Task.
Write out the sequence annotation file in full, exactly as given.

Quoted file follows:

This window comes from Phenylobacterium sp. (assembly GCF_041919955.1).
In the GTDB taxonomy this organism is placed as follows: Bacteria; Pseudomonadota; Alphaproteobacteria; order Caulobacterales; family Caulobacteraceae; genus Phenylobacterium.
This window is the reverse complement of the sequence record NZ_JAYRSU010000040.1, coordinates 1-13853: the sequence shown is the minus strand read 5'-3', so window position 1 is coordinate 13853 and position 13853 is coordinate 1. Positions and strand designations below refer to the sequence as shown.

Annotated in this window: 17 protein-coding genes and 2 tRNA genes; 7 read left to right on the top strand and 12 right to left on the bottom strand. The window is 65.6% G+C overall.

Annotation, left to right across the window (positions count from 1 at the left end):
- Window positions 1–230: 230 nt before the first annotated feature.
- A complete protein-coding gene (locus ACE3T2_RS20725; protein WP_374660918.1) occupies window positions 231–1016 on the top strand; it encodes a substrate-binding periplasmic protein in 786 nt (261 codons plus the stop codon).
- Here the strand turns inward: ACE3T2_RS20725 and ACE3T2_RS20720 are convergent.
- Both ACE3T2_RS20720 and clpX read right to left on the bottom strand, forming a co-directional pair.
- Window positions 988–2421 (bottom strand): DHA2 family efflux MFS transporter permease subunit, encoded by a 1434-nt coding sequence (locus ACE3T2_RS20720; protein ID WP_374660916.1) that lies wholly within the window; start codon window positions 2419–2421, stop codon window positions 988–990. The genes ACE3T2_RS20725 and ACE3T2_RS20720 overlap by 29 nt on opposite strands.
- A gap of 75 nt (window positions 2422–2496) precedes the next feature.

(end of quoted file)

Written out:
This window comes from Phenylobacterium sp. (assembly GCF_041919955.1).
In the GTDB taxonomy this organism is placed as follows: Bacteria; Pseudomonadota; Alphaproteobacteria; order Caulobacterales; family Caulobacteraceae; genus Phenylobacterium.
This window is the reverse complement of the sequence record NZ_JAYRSU010000040.1, coordinates 1-13853: the sequence shown is the minus strand read 5'-3', so window position 1 is coordinate 13853 and position 13853 is coordinate 1. Positions and strand designations below refer to the sequence as shown.

Annotated in this window: 17 protein-coding genes and 2 tRNA genes; 7 read left to right on the top strand and 12 right to left on the bottom strand. The window is 65.6% G+C overall.

Annotation, left to right across the window (positions count from 1 at the left end):
- Window positions 1–230: 230 nt before the first annotated feature.
- A complete protein-coding gene (locus ACE3T2_RS20725; protein WP_374660918.1) occupies window positions 231–1016 on the top strand; it encodes a substrate-binding periplasmic protein in 786 nt (261 codons plus the stop codon).
- Here the strand turns inward: ACE3T2_RS20725 and ACE3T2_RS20720 are convergent.
- Both ACE3T2_RS20720 and clpX read right to left on the bottom strand, forming a co-directional pair.
- Window positions 988–2421 (bottom strand): DHA2 family efflux MFS transporter permease subunit, encoded by a 1434-nt coding sequence (locus ACE3T2_RS20720; protein ID WP_374660916.1) that lies wholly within the window; start codon window positions 2419–2421, stop codon window positions 988–990. The genes ACE3T2_RS20725 and ACE3T2_RS20720 overlap by 29 nt on opposite strands.
- A gap of 75 nt (window positions 2422–2496) precedes the next feature.